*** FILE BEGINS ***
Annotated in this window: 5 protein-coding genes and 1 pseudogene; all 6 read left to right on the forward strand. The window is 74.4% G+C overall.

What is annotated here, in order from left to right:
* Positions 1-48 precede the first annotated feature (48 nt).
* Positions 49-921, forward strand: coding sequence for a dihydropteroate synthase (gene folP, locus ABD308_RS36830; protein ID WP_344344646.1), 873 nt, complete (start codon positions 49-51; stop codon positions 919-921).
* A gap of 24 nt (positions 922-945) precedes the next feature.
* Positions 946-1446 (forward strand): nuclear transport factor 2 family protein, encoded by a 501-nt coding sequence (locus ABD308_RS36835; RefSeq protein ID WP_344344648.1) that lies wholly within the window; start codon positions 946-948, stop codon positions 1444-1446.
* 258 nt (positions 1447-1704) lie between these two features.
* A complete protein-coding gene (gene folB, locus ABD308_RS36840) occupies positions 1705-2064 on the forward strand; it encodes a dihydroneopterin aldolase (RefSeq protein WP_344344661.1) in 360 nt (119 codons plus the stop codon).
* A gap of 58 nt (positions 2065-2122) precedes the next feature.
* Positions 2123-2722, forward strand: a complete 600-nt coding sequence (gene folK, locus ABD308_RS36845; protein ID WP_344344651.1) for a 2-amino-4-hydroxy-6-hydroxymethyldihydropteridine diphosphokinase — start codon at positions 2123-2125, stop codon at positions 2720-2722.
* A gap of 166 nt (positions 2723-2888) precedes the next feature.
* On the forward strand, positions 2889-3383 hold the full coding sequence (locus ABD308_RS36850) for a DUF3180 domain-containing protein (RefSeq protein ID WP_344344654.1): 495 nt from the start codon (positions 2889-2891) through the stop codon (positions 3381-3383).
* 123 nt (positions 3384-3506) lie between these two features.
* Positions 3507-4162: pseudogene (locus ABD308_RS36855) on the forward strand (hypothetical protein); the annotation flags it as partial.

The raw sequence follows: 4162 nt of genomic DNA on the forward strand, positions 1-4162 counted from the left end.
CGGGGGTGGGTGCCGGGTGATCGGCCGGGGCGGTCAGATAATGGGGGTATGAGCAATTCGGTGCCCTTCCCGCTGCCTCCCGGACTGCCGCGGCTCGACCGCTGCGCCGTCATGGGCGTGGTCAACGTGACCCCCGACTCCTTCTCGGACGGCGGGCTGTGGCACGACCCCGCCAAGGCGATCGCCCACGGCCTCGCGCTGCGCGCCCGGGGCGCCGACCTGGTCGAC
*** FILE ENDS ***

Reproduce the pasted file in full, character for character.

Annotated in this window: 5 protein-coding genes and 1 pseudogene; all 6 read left to right on the forward strand. The window is 74.4% G+C overall.

What is annotated here, in order from left to right:
* Positions 1-48 precede the first annotated feature (48 nt).
* Positions 49-921, forward strand: coding sequence for a dihydropteroate synthase (gene folP, locus ABD308_RS36830; protein ID WP_344344646.1), 873 nt, complete (start codon positions 49-51; stop codon positions 919-921).
* A gap of 24 nt (positions 922-945) precedes the next feature.
* Positions 946-1446 (forward strand): nuclear transport factor 2 family protein, encoded by a 501-nt coding sequence (locus ABD308_RS36835; RefSeq protein ID WP_344344648.1) that lies wholly within the window; start codon positions 946-948, stop codon positions 1444-1446.
* 258 nt (positions 1447-1704) lie between these two features.
* A complete protein-coding gene (gene folB, locus ABD308_RS36840) occupies positions 1705-2064 on the forward strand; it encodes a dihydroneopterin aldolase (RefSeq protein WP_344344661.1) in 360 nt (119 codons plus the stop codon).
* A gap of 58 nt (positions 2065-2122) precedes the next feature.
* Positions 2123-2722, forward strand: a complete 600-nt coding sequence (gene folK, locus ABD308_RS36845; protein ID WP_344344651.1) for a 2-amino-4-hydroxy-6-hydroxymethyldihydropteridine diphosphokinase — start codon at positions 2123-2125, stop codon at positions 2720-2722.
* A gap of 166 nt (positions 2723-2888) precedes the next feature.
* On the forward strand, positions 2889-3383 hold the full coding sequence (locus ABD308_RS36850) for a DUF3180 domain-containing protein (RefSeq protein ID WP_344344654.1): 495 nt from the start codon (positions 2889-2891) through the stop codon (positions 3381-3383).
* 123 nt (positions 3384-3506) lie between these two features.
* Positions 3507-4162: pseudogene (locus ABD308_RS36855) on the forward strand (hypothetical protein); the annotation flags it as partial.

The raw sequence follows: 4162 nt of genomic DNA on the forward strand, positions 1-4162 counted from the left end.
CGGGGGTGGGTGCCGGGTGATCGGCCGGGGCGGTCAGATAATGGGGGTATGAGCAATTCGGTGCCCTTCCCGCTGCCTCCCGGACTGCCGCGGCTCGACCGCTGCGCCGTCATGGGCGTGGTCAACGTGACCCCCGACTCCTTCTCGGACGGCGGGCTGTGGCACGACCCCGCCAAGGCGATCGCCCACGGCCTCGCGCTGCGCGCCCGGGGCGCCGACCTGGTCGAC